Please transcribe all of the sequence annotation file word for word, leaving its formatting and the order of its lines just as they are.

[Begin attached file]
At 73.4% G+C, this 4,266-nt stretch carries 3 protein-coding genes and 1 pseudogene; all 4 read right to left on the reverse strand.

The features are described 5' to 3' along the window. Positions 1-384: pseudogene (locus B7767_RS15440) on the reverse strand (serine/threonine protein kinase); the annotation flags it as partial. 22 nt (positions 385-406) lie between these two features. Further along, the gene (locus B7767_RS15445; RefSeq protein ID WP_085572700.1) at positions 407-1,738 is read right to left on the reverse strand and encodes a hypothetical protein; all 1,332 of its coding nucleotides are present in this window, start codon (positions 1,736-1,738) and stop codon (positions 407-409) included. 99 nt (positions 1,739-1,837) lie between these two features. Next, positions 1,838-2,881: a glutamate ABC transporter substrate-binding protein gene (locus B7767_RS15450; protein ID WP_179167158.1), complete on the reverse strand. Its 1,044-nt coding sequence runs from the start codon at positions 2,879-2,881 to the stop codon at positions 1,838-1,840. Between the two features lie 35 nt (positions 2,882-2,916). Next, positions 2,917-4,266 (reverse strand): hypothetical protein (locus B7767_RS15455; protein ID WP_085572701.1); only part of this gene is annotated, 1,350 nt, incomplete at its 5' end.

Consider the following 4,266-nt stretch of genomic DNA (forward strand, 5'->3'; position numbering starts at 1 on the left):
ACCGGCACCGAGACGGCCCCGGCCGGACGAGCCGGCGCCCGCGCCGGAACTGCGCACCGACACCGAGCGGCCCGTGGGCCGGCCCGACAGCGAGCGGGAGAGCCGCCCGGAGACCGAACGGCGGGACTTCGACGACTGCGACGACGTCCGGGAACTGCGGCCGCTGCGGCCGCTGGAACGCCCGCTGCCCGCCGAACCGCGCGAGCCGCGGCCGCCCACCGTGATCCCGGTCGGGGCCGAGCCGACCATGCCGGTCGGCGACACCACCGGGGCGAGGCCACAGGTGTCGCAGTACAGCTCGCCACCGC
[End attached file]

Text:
At 73.4% G+C, this 4,266-nt stretch carries 3 protein-coding genes and 1 pseudogene; all 4 read right to left on the reverse strand.

The features are described 5' to 3' along the window. Positions 1-384: pseudogene (locus B7767_RS15440) on the reverse strand (serine/threonine protein kinase); the annotation flags it as partial. 22 nt (positions 385-406) lie between these two features. Further along, the gene (locus B7767_RS15445; RefSeq protein ID WP_085572700.1) at positions 407-1,738 is read right to left on the reverse strand and encodes a hypothetical protein; all 1,332 of its coding nucleotides are present in this window, start codon (positions 1,736-1,738) and stop codon (positions 407-409) included. 99 nt (positions 1,739-1,837) lie between these two features. Next, positions 1,838-2,881: a glutamate ABC transporter substrate-binding protein gene (locus B7767_RS15450; protein ID WP_179167158.1), complete on the reverse strand. Its 1,044-nt coding sequence runs from the start codon at positions 2,879-2,881 to the stop codon at positions 1,838-1,840. Between the two features lie 35 nt (positions 2,882-2,916). Next, positions 2,917-4,266 (reverse strand): hypothetical protein (locus B7767_RS15455; protein ID WP_085572701.1); only part of this gene is annotated, 1,350 nt, incomplete at its 5' end.

Consider the following 4,266-nt stretch of genomic DNA (forward strand, 5'->3'; position numbering starts at 1 on the left):
ACCGGCACCGAGACGGCCCCGGCCGGACGAGCCGGCGCCCGCGCCGGAACTGCGCACCGACACCGAGCGGCCCGTGGGCCGGCCCGACAGCGAGCGGGAGAGCCGCCCGGAGACCGAACGGCGGGACTTCGACGACTGCGACGACGTCCGGGAACTGCGGCCGCTGCGGCCGCTGGAACGCCCGCTGCCCGCCGAACCGCGCGAGCCGCGGCCGCCCACCGTGATCCCGGTCGGGGCCGAGCCGACCATGCCGGTCGGCGACACCACCGGGGCGAGGCCACAGGTGTCGCAGTACAGCTCGCCACCGC